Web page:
Remember: you can’t know what the AI will say to any student and so students should expect a variety of responses.

Below is a sample set of guidelines for students.

AI as Coach: Instructions for Students

When interacting with the AI-Coach, remember:

It may not work the first time you try it. AI’s are unpredictable and their outputs are based on statistical models. This means that any time you try a prompt you’ll get a different result, and some prompts may not at any given time. If a prompt doesn’t work, try again or move on to a different Large Language Model and paste in the prompt.

It’s not a coach, but it may feel like one. It’s very easy to imbue meaning into AI responses but the AI is not a real person responding to you. It is capable of a lot, but it doesn’t know you or your context. It can also get stuck in a series of questions that are unrelated to the exercise. If that happens, tell it to move on, or just try it again.

It can make “hallucinate” or make things up. Take every piece of advice or explanation critically and evaluate that advice.

You’re in charge. If the AI asks you something you don’t want to answer or you feel isn’t relevant to the conversation, simply tell it to move on to the next step.

Only share what you are comfortable sharing. Do not feel compelled to share anything personal. Anything you share may be used as training data for the AI.

If the prompt doesn’t work in one Large Language Model (LLM), try another. Remember that its output isn’t consistent and will vary. Take notes and share what worked for you.

Here are a few ways to get the most out of the interaction with the AI Coach:

Share challenges with the AI Coach and ask directly for advice. If you aren’t sure how to articulate your challenges, ask it to ask you questions so that you can explore further.

Give it context. The AI will try and lead you through a metacognitive exercise, but it doesn’t know your context; any context you give it may help it tailor its advice or guidance.

Ask questions and seek clarification. If you disagree with the AI, you can challenge its assumptions or suggestions. You’re in control of your own learning journey.

Share all of your interactions with me and briefly discuss what you learned from using exercise. How well did it work? Was the AI coach helpful? Did anything surprise you about the interaction? What are some of your takeaways in working with the AI? What are some of your takeaways from the exercise itself?

AI Coach: Build Your Own

To build your own metacognitive coach, start with the learning goal for individuals or teams:

What do you want students to reflect on? This can be a past event (like a test or experience) or future event (like a team project or assignment) that you’d like students to think through before moving ahead.

Tell the AI who it is. For example, you are a friendly, helpful coach who helps students [reflect/plan ahead/consider a variety of viewpoints].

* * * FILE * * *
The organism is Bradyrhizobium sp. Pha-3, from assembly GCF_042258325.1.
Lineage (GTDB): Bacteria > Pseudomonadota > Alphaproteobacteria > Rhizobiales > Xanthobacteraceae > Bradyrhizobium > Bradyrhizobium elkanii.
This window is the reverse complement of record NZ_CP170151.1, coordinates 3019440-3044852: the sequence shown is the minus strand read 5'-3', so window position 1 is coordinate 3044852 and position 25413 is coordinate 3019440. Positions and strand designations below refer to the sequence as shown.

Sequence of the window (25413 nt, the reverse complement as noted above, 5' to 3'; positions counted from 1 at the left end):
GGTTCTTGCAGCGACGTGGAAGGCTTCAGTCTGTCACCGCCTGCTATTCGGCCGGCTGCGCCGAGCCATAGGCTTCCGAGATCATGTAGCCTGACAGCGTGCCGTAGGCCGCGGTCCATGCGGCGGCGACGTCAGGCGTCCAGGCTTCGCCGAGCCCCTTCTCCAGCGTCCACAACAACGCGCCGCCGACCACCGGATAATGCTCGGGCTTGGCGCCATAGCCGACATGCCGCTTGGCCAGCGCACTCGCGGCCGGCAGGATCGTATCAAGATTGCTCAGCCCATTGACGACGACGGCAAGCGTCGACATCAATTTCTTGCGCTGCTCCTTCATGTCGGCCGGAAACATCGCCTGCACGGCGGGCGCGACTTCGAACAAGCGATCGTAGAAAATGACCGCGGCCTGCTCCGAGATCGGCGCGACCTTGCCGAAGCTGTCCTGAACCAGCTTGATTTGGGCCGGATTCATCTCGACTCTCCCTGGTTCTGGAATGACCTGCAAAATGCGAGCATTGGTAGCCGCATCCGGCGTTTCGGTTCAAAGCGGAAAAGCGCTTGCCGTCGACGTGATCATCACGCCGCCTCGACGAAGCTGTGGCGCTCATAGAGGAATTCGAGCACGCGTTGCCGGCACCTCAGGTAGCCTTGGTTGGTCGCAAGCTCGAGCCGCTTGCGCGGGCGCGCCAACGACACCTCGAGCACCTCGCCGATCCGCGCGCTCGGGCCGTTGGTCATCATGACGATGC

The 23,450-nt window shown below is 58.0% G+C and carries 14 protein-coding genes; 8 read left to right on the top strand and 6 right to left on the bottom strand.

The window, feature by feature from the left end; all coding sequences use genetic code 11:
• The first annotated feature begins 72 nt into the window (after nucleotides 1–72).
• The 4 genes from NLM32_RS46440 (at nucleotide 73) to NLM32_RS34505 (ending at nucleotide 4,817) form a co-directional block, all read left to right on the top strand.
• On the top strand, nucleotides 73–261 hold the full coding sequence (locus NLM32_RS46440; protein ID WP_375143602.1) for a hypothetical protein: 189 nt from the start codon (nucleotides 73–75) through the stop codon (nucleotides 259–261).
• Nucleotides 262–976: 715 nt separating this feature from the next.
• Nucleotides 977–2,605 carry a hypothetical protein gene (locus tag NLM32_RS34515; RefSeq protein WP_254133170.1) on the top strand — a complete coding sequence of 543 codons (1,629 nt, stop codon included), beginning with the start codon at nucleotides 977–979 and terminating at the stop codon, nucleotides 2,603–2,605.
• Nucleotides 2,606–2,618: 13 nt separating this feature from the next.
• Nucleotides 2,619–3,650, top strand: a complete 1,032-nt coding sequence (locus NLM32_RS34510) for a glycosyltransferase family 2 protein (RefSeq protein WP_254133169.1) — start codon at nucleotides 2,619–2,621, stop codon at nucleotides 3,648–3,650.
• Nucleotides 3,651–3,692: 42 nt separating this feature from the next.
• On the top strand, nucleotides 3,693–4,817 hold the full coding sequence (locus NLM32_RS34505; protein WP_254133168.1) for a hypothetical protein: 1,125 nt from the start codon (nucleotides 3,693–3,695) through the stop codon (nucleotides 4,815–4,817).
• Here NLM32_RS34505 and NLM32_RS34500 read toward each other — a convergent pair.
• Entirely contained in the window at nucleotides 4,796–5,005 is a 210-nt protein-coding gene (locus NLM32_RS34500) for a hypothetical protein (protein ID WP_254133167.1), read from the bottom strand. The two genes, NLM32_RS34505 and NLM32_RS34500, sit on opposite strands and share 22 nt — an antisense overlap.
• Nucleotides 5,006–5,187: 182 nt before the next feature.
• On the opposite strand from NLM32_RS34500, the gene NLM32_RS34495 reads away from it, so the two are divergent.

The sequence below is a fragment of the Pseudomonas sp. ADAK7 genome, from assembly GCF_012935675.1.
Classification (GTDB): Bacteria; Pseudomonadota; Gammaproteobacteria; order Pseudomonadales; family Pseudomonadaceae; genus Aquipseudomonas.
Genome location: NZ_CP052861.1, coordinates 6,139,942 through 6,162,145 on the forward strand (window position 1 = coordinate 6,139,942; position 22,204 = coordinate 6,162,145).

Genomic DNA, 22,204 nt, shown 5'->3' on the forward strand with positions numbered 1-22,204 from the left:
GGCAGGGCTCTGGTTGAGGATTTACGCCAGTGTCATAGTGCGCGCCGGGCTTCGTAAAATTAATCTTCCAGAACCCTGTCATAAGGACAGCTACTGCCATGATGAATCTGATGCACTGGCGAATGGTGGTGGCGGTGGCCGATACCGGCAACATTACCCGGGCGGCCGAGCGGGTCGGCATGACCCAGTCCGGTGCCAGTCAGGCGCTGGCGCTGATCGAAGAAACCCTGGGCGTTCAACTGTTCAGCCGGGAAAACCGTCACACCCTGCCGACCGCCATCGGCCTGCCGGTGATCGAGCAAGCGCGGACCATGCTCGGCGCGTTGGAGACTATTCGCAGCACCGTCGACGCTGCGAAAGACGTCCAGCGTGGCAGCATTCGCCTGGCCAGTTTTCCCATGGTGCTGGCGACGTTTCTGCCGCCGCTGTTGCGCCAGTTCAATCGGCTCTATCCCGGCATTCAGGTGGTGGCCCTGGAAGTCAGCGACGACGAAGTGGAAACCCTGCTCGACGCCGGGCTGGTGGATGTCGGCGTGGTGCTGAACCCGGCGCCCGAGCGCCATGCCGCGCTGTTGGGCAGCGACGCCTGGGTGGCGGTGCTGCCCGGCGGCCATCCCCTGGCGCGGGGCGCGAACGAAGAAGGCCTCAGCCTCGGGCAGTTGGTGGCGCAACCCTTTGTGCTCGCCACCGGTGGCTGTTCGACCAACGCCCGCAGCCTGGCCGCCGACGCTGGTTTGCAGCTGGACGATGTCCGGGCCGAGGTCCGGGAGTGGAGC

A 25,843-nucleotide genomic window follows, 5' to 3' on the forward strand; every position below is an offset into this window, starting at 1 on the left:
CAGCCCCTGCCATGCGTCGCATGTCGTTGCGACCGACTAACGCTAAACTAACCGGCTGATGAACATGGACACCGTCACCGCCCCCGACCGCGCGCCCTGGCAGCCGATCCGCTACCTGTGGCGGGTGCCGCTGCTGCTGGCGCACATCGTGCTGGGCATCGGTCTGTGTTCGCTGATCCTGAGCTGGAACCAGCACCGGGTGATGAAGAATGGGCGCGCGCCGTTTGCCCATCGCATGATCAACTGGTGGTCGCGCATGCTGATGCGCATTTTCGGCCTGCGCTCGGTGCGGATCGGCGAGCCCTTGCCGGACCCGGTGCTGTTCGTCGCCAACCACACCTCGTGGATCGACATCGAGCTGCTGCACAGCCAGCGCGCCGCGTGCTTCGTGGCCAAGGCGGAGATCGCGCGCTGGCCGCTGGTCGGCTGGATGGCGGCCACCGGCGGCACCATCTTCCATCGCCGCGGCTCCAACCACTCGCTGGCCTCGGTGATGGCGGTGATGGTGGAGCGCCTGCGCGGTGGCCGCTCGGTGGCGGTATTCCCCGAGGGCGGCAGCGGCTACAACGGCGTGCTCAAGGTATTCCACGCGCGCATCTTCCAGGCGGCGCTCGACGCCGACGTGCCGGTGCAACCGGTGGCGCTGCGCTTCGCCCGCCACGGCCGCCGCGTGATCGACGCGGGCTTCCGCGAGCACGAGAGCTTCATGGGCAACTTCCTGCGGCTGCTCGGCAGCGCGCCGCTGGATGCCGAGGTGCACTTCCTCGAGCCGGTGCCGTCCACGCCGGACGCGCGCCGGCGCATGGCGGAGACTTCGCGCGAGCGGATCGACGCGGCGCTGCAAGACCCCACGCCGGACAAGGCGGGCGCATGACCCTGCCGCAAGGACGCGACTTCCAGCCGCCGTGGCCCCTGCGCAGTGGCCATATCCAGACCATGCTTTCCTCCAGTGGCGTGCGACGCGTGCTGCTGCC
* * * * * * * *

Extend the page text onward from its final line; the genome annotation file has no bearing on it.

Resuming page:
Tell the AI what you want it to do. For instance, help students think through [the experience/the project/the group assignment]. Look up research [by specific researcher] about the topic.

Give it step by step instructions. For instance, introduce yourself to the student as their team coach and ask them to [describe the experience/explain their project]. Wait for the student to respond. Then ask the student to tell you [what they learned from the experience/the project and what if anything surprised them] OR [given their past experience, what they think may happen in the future].

Give it examples. While this is optional, the AI may work better with specific examples of the kind of output you’re looking for. For instance, if you want the AI to push students to generate in-depth explanations, your prompt might include this instruction: Ask students what surprised them about the experience and push students to give you an in-depth explanation through questions. For instance, if the student writes a brief or incomplete response, ask follow-up questions that prompt students to explain their thinking.

Add personalization. Add specific details about the event or project and give the AI context. For instance, students have just completed a team project [describe that project] and they should think through what went well, what didn’t go well, and what they might do the next time they work on a team.

Consider how you’d like to challenge students. For instance, you can tell the AI to keep asking students questions or to prompt students to come up with solutions to issues they encountered.

Final Step: Check your prompt by trying it out with different Large Language Models and take the perspective of your students – is the AI helpful? Does the process work? Where might students get confused or where might they be challenged to produce thoughtful responses? You can consider asking individuals to complete the exercise or teams to do so.

DMU Timestamp: June 30, 2023 01:14